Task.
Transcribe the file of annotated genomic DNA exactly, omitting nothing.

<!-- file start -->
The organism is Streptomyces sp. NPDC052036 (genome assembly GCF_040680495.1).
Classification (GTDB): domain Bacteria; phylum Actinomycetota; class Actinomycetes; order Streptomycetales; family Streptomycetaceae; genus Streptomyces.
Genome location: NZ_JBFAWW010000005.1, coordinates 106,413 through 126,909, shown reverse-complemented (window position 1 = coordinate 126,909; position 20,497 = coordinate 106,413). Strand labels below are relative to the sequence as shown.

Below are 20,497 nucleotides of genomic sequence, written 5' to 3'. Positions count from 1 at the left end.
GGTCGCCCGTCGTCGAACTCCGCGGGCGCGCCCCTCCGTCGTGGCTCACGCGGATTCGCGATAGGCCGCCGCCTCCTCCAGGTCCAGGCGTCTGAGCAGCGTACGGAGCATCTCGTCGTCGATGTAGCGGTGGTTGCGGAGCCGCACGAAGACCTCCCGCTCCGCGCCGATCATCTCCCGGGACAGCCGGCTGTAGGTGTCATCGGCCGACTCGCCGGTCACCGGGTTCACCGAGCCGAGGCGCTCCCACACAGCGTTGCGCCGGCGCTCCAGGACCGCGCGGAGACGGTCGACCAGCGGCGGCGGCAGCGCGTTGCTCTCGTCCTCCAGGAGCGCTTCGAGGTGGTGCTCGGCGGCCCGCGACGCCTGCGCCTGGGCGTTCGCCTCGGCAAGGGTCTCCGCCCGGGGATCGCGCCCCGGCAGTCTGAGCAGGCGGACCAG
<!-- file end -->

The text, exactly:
The organism is Streptomyces sp. NPDC052036 (genome assembly GCF_040680495.1).
Classification (GTDB): domain Bacteria; phylum Actinomycetota; class Actinomycetes; order Streptomycetales; family Streptomycetaceae; genus Streptomyces.
Genome location: NZ_JBFAWW010000005.1, coordinates 106,413 through 126,909, shown reverse-complemented (window position 1 = coordinate 126,909; position 20,497 = coordinate 106,413). Strand labels below are relative to the sequence as shown.

Below are 20,497 nucleotides of genomic sequence, written 5' to 3'. Positions count from 1 at the left end.
GGTCGCCCGTCGTCGAACTCCGCGGGCGCGCCCCTCCGTCGTGGCTCACGCGGATTCGCGATAGGCCGCCGCCTCCTCCAGGTCCAGGCGTCTGAGCAGCGTACGGAGCATCTCGTCGTCGATGTAGCGGTGGTTGCGGAGCCGCACGAAGACCTCCCGCTCCGCGCCGATCATCTCCCGGGACAGCCGGCTGTAGGTGTCATCGGCCGACTCGCCGGTCACCGGGTTCACCGAGCCGAGGCGCTCCCACACAGCGTTGCGCCGGCGCTCCAGGACCGCGCGGAGACGGTCGACCAGCGGCGGCGGCAGCGCGTTGCTCTCGTCCTCCAGGAGCGCTTCGAGGTGGTGCTCGGCGGCCCGCGACGCCTGCGCCTGGGCGTTCGCCTCGGCAAGGGTCTCCGCCCGGGGATCGCGCCCCGGCAGTCTGAGCAGGCGGACCAG